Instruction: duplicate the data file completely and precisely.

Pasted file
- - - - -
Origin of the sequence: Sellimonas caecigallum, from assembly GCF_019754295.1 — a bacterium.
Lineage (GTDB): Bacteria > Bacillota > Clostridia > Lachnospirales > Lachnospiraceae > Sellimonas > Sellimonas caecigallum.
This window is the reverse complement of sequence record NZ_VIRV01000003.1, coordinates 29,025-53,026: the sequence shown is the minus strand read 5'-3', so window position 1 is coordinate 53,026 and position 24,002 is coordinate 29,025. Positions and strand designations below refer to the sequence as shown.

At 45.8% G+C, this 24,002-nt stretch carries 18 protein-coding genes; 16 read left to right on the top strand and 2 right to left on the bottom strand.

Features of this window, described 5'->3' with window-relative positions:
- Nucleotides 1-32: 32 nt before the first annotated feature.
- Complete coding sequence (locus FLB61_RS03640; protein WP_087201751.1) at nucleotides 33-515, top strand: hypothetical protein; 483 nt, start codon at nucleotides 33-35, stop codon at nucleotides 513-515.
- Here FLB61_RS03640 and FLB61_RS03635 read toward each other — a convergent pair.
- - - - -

Origin of the sequence: Sellimonas caecigallum, from assembly GCF_019754295.1 — a bacterium.
Lineage (GTDB): Bacteria > Bacillota > Clostridia > Lachnospirales > Lachnospiraceae > Sellimonas > Sellimonas caecigallum.
This window is the reverse complement of sequence record NZ_VIRV01000003.1, coordinates 29,025-53,026: the sequence shown is the minus strand read 5'-3', so window position 1 is coordinate 53,026 and position 24,002 is coordinate 29,025. Positions and strand designations below refer to the sequence as shown.

At 45.8% G+C, this 24,002-nt stretch carries 18 protein-coding genes; 16 read left to right on the top strand and 2 right to left on the bottom strand.

Features of this window, described 5'->3' with window-relative positions:
- Nucleotides 1-32: 32 nt before the first annotated feature.
- Complete coding sequence (locus FLB61_RS03640; protein WP_087201751.1) at nucleotides 33-515, top strand: hypothetical protein; 483 nt, start codon at nucleotides 33-35, stop codon at nucleotides 513-515.
- Here FLB61_RS03640 and FLB61_RS03635 read toward each other — a convergent pair.